If the whistleblower protection provision is given extraterritorial reach in a case like the present one, it would empower U.S. courts and a U.S. agency, the DOL, to delve into the employment relationship between foreign employers and their foreign employees. Carnero, whose direct employers were two Latin American corporations, has asked the United States district court for, among other relief, his reinstatement. The door would thus be opened for U.S. courts to examine and adjudicate relationships abroad that would normally be handled by a foreign country’s own courts and government agencies pursuant to its own laws. In enacting other laws that affect employment relationships extraterritorially, members of Congress have recognized “the well-established principle of sovereignty … that no nation has the right to impose its labor standards on another country.” See S. Rep. 98-467, at 27-28 (1984), reprinted in 1984 U.S.C.C.A.N. 2974, 3000-01 (limiting age discrimination law’s extraterritorial reach to U.S. citizens employed by U.S. corporations or their subsidiaries in countries that do not have inconsistent laws); see also Foley Bros., 336 U.S. at 286, 69 S.Ct. at 578 (noting that “labor conditions [of its own citizens] are the primary concern of a foreign country”). We believe if Congress had intended that the whistleblower provision would apply abroad to foreign entities, it would have said so, and certainly would have considered, before enacting the law, the problems and limits of extraterritorial enforcement. Yet Congress did not at any time discuss the interest other countries would have in regulating these employment relationships, nor did Congress include in the whistleblower provision any mechanism for resolving potential conflicts with foreign labor laws and procedures. Congress’s complete silence suggests that it had no thought or intention to apply this provision to foreign employees and entities as now proposed.
Further suggestive of Congress’s lack of extraterritorial intent is its failure to provide any mechanism for enforcing the whistleblower protections in a foreign setting. Congress did not grant, or even discuss the granting of, extraterritorial investigatory powers to the Department of Labor, the agency charged with administering whistleblower complaints.13 See Aramco, 499 U.S. at 256, 111 S.Ct. 1227 (concluding that Congress’s restrictive intent as to geographic reach of Title VII was evidenced by lack of extraterritorial venue and other enforcement mechanisms in statute). No reference is made to providing for interpreters, for coordinating with the Department of State, or for the utilization of foreign personnel. Significantly, the DOL is given only sixty days to complete its entire investigation of a complaint and to issue findings under the procedure mandated by 49 U.S.C. ? 42121(b)(2)(A).14 See 18 U.S.C. ? 1514A(b)(2). This short time frame seems unrealistic if the DOL were expected to conduct investigations overseas.15 Moreover, if an administrative hearing is held, the hearing “shall be conducted expeditiously” under 49 U.S.C. ? 42121(b)(2)(A). See id. There is no provision either for the resources or the flexibility that might be needed in dealing with foreign matters; and, as said, the legislative history contains no discussion of this or other problems likely to arise had Congress meant this provision to apply outside the territorial United States. The statute, it must be remembered, protects a whistleblowing employee from retaliation or other discrimination by a publicly traded company, or “any officer, employee, contractor, subcontractor, or agent of such company.” Id. ? 1514A(a). If the statute has extraterritorial effect, this broad coverage would create an expansive class of potential whistleblowers by extending its protections to countless employees in countless areas around the world. And yet, there is no discussion about the increased administrative and logistical burdens that would fall on the DOL to administer such a far-reaching statute. These omissions are striking. They indicate that Congress did not focus on the possibility of extraterritorial application, with its attendant problems.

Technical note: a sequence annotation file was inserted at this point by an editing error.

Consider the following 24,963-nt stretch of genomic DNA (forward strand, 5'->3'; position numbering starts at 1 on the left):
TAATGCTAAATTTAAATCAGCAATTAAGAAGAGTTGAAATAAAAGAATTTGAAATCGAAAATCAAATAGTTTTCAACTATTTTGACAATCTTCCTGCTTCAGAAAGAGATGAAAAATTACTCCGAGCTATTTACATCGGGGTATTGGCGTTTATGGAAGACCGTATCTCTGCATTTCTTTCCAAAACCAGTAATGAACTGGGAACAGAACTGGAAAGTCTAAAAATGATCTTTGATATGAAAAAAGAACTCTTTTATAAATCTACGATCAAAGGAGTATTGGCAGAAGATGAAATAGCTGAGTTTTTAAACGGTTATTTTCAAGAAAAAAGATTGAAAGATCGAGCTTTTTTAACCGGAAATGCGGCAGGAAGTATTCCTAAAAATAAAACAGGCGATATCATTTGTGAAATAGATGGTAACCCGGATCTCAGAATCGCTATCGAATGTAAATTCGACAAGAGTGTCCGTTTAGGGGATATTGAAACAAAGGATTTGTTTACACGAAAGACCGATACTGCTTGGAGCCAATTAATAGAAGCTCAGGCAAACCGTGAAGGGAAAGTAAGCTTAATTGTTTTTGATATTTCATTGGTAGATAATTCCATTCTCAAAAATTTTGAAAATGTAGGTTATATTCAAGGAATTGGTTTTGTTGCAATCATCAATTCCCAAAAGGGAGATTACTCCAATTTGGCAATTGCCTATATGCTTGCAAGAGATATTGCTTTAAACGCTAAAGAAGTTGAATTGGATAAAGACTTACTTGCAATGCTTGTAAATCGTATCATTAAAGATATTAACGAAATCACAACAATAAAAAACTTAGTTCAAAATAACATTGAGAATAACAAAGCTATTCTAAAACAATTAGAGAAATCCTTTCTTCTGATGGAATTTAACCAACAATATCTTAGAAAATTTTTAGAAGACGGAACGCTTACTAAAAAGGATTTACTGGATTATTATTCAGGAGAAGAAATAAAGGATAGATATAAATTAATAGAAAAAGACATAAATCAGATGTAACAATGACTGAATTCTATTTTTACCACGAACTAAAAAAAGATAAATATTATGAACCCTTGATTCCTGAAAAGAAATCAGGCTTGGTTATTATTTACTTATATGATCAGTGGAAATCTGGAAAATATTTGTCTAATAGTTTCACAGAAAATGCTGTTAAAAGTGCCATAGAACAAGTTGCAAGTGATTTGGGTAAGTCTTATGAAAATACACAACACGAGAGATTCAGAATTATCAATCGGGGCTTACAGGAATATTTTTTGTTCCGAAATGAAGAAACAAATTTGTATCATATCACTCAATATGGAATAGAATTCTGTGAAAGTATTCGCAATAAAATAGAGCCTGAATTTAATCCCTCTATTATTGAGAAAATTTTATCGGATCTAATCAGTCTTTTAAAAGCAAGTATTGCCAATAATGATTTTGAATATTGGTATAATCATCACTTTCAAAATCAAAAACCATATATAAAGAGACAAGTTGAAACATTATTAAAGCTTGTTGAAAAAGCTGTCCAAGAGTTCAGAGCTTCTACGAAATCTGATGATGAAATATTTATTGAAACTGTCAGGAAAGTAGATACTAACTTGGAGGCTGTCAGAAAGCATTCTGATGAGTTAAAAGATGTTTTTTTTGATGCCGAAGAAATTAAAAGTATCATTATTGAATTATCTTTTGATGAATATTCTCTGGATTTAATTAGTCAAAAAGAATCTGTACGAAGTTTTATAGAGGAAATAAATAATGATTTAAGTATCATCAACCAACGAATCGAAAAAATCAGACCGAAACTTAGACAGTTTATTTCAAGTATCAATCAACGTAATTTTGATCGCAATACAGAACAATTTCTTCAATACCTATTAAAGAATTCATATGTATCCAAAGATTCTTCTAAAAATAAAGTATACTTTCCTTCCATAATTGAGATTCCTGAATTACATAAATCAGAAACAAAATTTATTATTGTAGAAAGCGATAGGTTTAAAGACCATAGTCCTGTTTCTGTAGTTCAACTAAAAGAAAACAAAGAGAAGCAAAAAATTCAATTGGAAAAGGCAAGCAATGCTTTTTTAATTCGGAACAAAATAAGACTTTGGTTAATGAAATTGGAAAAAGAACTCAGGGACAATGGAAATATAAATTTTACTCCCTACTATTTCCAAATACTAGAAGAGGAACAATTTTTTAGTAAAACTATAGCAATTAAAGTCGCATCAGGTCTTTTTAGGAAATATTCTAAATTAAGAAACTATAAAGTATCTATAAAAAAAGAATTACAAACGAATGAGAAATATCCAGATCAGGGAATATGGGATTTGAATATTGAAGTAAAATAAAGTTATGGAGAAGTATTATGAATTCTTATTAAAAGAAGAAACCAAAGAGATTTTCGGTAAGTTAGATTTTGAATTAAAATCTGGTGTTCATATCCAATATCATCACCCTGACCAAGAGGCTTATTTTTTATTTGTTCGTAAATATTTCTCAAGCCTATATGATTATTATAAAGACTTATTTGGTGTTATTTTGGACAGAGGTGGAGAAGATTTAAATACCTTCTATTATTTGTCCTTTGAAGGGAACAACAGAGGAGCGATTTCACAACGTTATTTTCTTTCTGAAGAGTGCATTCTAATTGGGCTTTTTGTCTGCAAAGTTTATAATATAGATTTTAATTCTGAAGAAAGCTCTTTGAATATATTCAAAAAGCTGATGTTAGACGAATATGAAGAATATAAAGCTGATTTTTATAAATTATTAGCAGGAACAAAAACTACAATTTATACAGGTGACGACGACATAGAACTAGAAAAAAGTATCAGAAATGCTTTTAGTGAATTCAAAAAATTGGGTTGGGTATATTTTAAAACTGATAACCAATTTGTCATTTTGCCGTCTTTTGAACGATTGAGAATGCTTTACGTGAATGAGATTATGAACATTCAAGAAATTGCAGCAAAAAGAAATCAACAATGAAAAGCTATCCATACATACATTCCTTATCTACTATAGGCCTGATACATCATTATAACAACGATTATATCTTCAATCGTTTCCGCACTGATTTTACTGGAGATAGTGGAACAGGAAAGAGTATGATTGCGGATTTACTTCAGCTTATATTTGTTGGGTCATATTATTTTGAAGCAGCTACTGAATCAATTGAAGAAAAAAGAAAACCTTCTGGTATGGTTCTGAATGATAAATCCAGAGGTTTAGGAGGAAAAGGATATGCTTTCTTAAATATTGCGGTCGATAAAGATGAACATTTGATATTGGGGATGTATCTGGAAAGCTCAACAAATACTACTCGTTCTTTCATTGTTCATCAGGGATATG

b. The Venue Provisions Contemplate Domestic Claims Only
The whistleblower provision in question includes venue provisions instructing as to the particular federal court within which judicial claims are to be brought. There is no venue provision specifically tailored to claims based on conduct abroad, and, significantly, two of the venue provisions for various stages of court review would exclude foreign claims of the instant sort.